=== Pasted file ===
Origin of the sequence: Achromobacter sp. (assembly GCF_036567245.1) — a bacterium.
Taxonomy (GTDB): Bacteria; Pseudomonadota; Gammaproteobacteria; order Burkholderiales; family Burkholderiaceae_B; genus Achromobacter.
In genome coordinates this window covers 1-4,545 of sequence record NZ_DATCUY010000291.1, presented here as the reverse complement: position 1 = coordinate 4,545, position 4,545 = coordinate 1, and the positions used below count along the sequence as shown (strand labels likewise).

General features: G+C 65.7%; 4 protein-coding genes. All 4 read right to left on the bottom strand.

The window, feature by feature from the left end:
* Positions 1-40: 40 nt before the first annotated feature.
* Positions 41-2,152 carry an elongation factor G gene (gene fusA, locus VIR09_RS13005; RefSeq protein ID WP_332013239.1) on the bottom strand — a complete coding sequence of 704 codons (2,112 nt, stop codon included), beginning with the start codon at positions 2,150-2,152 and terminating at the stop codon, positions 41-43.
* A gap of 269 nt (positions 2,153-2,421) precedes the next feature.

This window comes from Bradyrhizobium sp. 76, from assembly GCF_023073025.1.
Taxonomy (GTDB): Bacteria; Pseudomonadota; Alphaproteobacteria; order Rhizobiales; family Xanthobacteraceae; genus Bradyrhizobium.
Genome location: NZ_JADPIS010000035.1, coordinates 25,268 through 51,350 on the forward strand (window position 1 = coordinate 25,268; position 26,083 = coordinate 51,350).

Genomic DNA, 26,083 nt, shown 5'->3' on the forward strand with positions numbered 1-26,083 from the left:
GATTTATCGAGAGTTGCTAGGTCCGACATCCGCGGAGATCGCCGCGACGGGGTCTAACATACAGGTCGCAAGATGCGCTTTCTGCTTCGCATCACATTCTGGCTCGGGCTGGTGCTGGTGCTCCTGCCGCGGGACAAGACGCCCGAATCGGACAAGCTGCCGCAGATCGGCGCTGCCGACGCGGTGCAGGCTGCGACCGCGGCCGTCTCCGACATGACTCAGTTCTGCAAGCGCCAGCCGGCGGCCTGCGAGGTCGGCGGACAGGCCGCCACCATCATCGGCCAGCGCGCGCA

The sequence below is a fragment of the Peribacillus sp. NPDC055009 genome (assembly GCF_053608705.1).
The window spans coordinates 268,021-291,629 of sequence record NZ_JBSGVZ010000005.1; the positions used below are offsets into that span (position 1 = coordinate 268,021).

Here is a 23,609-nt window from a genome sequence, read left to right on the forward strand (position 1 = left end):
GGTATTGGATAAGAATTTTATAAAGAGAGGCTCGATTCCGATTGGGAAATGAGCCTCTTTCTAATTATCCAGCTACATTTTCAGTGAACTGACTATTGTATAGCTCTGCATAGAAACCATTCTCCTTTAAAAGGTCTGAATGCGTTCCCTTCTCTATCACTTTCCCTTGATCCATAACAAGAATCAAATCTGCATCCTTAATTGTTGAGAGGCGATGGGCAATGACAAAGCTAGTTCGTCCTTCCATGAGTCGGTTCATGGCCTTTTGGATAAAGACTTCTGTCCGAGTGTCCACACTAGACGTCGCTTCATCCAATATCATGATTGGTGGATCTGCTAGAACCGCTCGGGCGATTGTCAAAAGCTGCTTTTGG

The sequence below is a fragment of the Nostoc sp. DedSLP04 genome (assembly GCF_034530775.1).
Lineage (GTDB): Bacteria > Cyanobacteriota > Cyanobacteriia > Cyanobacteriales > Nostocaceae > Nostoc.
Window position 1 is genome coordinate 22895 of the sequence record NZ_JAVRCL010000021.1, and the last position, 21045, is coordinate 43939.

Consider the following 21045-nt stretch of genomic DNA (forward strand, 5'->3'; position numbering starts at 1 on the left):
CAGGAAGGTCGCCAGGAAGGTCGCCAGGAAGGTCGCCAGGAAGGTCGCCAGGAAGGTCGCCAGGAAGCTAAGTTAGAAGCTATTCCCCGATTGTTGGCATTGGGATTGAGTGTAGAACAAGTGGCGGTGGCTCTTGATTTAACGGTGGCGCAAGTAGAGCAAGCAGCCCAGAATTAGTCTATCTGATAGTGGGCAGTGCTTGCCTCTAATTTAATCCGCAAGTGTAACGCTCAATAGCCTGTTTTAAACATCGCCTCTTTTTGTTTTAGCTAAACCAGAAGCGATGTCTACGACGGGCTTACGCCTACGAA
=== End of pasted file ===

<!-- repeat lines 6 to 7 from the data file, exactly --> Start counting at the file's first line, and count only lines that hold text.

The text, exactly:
* Positions 1-40: 40 nt before the first annotated feature.
* Positions 41-2,152 carry an elongation factor G gene (gene fusA, locus VIR09_RS13005; RefSeq protein ID WP_332013239.1) on the bottom strand — a complete coding sequence of 704 codons (2,112 nt, stop codon included), beginning with the start codon at positions 2,150-2,152 and terminating at the stop codon, positions 41-43.